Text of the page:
bat-cowWhen Damian was killed in the 8th issue, I actually stopped reading the book for awhile, and ended up reading the last few issues all at once last night. As I have written previously, the kid’s death really stuck with me, and I just kind of drifted away, which was too bad, because I really appreciated how Morrison and Burnham conveyed Bruce’s incredible grief and anger regarding the loss of his son. Who would have thought that it would be in the pages of Batman, Incorporated we would get some of the most personal moments with Bruce Wayne? This was the first time that I really saw the character age. I also find myself wondering, for the first time, how much longer I should, myself, stay with the character. What more can I experience with this man? I’ve seen his parents die, I’ve seen two Robins die, I’ve seen him die…I’ve seen him in love, I’ve seen him lose that love…now what?

I sit in this train and I see notions of a new “Year Zero” as a next destination and I find myself settling in, because I know it’s not a long trip and that it should be pretty gorgeous to look at, but I wonder, truly, what’s next for me. Batman, Incorporated was such a long journey, one that ended so tragically, that I have to wonder if I need to stop reading Batman for a bit.

Perhaps this kind of thinking is pretty much par for the course when you reach the end of a series, but this one was strange—31 months is a pretty long time to get through 14 books. It just seems surreal. When the trade comes out, there’s just no way for a new reader to really realize just what it felt like to get to the last panel. The comics world has changed a lot since November 2010, and you get the feeling that the creators really had to work to get this book out, each issue seemed to be a result of some kind of struggle.

So there you go. I really had no idea I was going to write about Batman, Incorporated, but I saw that the series was suddenly ending and I had five issues to read, it just kind of happened. I am sad that the book is gone, it represented a very special time for comics, and a particularly exciting time for the Batman characters.  I loved the chance to see other heroes who, inspired by Batman, took to the streets to fight for justice. I loved the pulpy, hi-jinx filled storylines, and even when I didn’t understand what the hell was happening (as is often the case with Morrison), it was still unlike anything else I was reading. I loved (and hated) the stakes…and was transfixed by the loss of Damian.

All in all, a great title. Like Robin, it will be missed.


 Mike Romo, Inc, is an actor in LA. You can email him, follow him on twitter, or drop a like his way on Facebook



  1. nice article.

  2. Well said…

    Only the likes of Moore and Gaiman have done this before, but I got pretty emotional when Damian died.

    He was entitled, so I was annoyed with him. He broke the Golden Rule then proceeded to beat up Tim, so I hated him. He DIDN’T die, so I had to tolerate him. He dawned the R, and I began to enjoy him. He teamed with his father, and I became attached to him.

    He died, and I cried a little.

    I think Morrison’s greatest legacy will be that he made us care about a little asshole… Then took him away.

    While Incorporated was enjoyable (I TOTALLY agree with what you said about its fun atmosphere), it will be Damian that sticks with me.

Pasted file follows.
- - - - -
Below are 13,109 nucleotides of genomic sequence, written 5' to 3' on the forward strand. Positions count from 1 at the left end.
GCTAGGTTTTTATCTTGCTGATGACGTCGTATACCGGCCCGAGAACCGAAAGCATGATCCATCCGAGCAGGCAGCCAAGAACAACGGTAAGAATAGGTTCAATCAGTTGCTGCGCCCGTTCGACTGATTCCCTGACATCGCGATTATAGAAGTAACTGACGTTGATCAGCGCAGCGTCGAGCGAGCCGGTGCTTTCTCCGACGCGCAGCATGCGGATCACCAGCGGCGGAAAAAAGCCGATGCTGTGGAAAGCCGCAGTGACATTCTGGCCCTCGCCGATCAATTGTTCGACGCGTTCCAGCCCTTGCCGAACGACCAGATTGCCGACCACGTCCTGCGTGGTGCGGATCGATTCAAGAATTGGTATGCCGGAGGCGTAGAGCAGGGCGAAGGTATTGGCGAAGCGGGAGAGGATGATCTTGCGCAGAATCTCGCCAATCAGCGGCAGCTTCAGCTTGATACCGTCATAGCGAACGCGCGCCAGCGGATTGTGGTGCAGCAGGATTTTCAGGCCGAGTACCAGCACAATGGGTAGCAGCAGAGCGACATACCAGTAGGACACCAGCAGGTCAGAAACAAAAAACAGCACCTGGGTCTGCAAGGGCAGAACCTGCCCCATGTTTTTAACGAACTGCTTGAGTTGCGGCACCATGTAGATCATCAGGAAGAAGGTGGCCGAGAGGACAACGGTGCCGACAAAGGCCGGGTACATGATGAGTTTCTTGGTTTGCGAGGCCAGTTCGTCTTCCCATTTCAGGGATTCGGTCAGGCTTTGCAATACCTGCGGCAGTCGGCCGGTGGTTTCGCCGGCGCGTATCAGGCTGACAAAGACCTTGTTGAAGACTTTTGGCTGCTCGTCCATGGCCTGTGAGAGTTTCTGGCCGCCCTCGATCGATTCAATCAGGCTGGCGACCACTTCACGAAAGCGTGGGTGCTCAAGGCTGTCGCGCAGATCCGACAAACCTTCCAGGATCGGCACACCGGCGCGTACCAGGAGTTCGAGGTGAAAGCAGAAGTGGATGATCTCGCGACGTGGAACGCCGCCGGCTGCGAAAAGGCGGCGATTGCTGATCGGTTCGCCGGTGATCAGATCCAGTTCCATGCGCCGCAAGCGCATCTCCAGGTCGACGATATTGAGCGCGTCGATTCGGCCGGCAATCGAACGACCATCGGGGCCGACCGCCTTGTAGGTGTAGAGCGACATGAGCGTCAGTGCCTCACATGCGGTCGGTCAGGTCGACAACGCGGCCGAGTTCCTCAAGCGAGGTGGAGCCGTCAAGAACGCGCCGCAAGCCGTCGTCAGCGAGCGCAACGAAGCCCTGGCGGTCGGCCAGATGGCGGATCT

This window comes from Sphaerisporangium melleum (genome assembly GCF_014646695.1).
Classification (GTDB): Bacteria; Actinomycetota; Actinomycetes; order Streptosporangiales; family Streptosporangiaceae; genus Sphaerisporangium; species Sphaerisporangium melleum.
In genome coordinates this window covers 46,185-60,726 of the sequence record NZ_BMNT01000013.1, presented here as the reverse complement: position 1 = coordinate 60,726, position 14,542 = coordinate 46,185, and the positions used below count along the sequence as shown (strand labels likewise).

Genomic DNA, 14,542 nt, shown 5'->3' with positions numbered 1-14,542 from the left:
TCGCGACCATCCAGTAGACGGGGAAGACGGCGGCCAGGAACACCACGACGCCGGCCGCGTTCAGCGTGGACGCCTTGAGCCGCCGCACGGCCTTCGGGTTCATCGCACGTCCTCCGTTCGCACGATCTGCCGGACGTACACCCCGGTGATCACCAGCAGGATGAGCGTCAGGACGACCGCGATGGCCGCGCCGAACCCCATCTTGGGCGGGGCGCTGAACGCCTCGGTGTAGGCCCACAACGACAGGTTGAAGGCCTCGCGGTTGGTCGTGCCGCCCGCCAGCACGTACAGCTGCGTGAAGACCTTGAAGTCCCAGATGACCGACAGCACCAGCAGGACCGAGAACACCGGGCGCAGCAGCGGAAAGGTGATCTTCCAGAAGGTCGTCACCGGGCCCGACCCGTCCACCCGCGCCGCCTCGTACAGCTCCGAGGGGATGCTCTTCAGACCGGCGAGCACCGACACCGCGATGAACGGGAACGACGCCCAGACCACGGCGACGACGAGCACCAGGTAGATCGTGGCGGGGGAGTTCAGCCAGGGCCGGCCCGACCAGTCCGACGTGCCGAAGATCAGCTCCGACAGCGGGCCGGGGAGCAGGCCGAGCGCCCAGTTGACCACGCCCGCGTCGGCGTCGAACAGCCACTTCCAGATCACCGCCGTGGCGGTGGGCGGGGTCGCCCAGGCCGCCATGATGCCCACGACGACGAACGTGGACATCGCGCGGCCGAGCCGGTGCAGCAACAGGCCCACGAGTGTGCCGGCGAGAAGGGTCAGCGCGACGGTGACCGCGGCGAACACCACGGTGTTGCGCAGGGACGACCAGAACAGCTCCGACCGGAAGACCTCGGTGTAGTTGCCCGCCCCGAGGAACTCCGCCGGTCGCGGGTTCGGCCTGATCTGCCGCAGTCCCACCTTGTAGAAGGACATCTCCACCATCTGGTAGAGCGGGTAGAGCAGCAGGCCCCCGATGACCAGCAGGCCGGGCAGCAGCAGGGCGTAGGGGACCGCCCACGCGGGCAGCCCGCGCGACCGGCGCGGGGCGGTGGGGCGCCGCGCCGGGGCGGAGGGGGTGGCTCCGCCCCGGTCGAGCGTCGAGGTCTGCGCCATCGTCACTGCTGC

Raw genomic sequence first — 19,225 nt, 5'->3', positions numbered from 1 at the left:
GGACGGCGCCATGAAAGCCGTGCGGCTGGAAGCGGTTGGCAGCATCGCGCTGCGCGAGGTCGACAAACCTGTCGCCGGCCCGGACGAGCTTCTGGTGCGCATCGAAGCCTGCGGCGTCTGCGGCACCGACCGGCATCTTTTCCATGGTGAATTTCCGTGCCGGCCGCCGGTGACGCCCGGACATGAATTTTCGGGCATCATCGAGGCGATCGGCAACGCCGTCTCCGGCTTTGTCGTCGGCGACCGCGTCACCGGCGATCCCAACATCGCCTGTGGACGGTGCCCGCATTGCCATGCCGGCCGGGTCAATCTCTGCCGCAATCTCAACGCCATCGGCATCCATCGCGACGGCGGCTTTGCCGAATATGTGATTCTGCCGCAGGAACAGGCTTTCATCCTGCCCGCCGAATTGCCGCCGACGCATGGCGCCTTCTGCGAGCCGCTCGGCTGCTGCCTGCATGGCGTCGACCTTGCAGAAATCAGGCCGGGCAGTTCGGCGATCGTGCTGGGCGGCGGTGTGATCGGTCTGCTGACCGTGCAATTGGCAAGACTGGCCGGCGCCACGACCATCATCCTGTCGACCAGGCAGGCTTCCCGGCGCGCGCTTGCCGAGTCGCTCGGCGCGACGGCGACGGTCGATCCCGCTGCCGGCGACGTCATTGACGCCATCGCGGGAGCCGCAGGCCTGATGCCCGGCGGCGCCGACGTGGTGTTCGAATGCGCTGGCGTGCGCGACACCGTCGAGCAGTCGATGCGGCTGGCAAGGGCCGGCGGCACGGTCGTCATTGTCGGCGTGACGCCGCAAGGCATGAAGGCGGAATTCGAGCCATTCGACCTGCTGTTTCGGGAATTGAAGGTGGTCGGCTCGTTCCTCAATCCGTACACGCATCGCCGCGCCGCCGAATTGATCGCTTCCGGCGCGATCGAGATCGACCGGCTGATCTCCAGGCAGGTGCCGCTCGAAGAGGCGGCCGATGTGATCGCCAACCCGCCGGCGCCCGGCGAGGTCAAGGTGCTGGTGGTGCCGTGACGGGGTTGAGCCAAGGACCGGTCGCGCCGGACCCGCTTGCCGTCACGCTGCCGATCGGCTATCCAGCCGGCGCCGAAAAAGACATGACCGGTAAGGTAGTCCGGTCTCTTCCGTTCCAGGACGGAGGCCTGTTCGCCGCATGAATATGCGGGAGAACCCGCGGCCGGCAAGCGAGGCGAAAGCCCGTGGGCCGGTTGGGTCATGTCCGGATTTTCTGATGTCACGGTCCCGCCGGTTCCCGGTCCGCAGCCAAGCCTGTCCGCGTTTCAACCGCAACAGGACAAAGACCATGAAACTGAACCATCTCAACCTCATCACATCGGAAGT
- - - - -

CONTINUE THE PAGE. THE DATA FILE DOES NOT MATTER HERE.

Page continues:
I think maybe some time should be spent away from Batman. At least for those that are losing an era of the Caped Crusader… For me, it’s a good thing that time is being spent on his origin.

    I raise a glass to everyone who stuck with this. A glass for Morrison, that slippery bastard. But most importantly, a glass to Damian.


  3. “This is the first time I really saw this character age.” Thank you for that insight. Morrison matured both Bruce and Batman in ways previously unseen. He made him a real father instead of a mentor, had him deal with “adult” situations that he couldn’t buy or trick his way out of (his entire relationship with Talia), and hired other people to do the job for once. There was so much commentary and symbolism in this run and you just added another layer for me. Morrison did great things with these characters and it feels like the end of an era. Excellent article.

  4. This took me on a tour of my own reading of Morrison’s run. I’ve stopped at Inc volume 1, which I’ve talked about before. I mean I love the ideas that Morrison puts in his entire run, but after “Batman & Son” it seemed to really change. Like I could only just hang onto the Train and look in thru the windows. Some of it was just so bizarre and out of left field, which turned out to be in the field the whole time and nobody mentioned that. I think a key part of Morrison’s run has been the lack of logic. Like you sit there and think, this will make sense. No, it a twisted way it might but it won’t hold up to continued scuritiny. Which makes me wonder, is this meant to be a Silver Age Batman? Is that the style Morrison is going for? I mean yeah, stuff makes sense in the story and then you think about it and its just “How did THAT work?!”.

    And I’ve followed the run like you’re supposed to, from Batman & Son to Inc volume 1, everything in between those. Right now I’m gravitating towards fun comics, because honestly; my life isn’t very fun right now. It’s not terrible, but it just lacks FUN. So I need that right now. Fun. So simple, so elusive sometimes.

    So maybe, just maybe, @Mike Romo convinced me to finish Inc. I mean a bunch of stuff has already been spoiled for me anyway, but I’ve come this far and Mike makes it sound so appealing. Maybe, it’ll be worth my time. Or maybe I’ll curse myself and Morrison for wasting more of my time. I don’t know.

    Thinking about other stuff I watched end; Way’s Deadpool (Shut up), Ex Machina, Tom Strong, Sandman, so many others. The ending feels so…Rewarding in alot of those cases. So maybe what I need now is another ending, so I can have more beginnings.

  5. Great article on both Incorporated and endings in general. I won’t rehash my feelings on the run (did plenty of that last week), but while it was mixed for me, I’m glad I stuck through to the end. And yes, I miss Damian, who I argue will be Morrison’s greatest legacy from his run.

    As for other endings, Sandman is the first that comes to mind. I still remember reading #75 when it came out; I can get emotional just flipping through it again.

    Another really satisfactory ending is Morrison’s last issue of Doom Patrol, a nice bittersweet, life goes on feeling (which is kinda ruined by DC’s decision to end the final trade not with that issue but his X-Force spoof. I mean, it;s good, if dated, satire, but gives a whole different beat to closing the volume).

  6. I’ll miss Bat Cow and Alfred (the cat). All in all Grant Morrison did a great job on Batman.